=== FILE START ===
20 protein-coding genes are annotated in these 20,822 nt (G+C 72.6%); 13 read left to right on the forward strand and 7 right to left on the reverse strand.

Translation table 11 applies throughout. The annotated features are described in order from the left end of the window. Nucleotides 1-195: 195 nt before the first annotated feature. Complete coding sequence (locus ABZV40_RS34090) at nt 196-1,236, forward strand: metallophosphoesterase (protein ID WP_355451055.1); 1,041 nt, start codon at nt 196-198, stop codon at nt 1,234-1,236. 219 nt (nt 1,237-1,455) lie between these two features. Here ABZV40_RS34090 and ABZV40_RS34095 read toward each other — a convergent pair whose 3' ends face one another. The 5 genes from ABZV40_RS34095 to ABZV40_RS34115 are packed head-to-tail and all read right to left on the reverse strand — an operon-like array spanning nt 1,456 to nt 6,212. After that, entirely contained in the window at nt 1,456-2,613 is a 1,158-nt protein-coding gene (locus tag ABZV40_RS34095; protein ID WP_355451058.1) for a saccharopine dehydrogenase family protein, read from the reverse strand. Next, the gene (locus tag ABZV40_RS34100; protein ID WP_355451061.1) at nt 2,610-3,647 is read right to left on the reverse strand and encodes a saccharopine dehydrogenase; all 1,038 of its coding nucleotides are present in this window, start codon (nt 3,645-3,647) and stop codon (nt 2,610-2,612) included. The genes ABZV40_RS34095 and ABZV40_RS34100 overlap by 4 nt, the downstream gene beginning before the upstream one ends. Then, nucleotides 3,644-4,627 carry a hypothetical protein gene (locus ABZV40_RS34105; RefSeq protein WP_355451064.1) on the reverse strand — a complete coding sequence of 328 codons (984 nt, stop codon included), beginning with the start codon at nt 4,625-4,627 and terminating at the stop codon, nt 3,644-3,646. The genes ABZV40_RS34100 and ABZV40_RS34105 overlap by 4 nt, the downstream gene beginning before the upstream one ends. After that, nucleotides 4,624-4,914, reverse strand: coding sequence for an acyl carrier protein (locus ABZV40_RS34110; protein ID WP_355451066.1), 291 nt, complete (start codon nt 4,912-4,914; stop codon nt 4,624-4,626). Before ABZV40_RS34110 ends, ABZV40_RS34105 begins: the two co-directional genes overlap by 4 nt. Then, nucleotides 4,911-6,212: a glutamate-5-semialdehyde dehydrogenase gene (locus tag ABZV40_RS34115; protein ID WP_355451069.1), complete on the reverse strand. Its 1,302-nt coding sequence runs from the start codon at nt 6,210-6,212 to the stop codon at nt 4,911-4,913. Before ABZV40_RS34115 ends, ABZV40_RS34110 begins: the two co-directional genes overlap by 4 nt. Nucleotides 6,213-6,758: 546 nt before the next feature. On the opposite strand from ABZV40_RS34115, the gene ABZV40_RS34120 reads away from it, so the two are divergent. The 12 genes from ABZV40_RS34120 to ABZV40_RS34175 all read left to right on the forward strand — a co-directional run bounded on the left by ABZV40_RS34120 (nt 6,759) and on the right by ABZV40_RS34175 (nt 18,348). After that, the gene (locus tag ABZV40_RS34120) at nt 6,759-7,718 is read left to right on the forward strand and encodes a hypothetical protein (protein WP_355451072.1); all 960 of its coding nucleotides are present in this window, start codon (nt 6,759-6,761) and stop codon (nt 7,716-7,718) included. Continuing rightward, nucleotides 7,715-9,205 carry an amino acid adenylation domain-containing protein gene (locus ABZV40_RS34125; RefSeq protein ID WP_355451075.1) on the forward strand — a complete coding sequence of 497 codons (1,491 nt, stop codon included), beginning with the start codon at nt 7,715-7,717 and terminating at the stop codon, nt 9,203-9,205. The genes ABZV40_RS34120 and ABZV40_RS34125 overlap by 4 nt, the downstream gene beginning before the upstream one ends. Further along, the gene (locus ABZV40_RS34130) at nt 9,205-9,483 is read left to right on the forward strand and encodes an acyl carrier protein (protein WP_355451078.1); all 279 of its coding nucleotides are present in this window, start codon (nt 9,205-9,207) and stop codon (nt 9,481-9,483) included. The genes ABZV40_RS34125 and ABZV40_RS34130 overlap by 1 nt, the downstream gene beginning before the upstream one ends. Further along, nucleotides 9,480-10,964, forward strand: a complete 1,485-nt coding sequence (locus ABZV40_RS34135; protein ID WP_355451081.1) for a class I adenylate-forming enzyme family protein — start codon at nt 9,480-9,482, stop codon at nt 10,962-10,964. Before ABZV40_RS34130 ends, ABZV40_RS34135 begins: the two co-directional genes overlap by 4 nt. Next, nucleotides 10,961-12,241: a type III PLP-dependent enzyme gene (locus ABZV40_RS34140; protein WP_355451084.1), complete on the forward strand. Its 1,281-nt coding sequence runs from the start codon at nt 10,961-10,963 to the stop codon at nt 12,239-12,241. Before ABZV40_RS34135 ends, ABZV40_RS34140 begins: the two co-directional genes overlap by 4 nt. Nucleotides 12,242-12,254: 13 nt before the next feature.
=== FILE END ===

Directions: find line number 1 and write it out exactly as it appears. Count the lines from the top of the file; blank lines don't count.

20 protein-coding genes are annotated in these 20,822 nt (G+C 72.6%); 13 read left to right on the forward strand and 7 right to left on the reverse strand.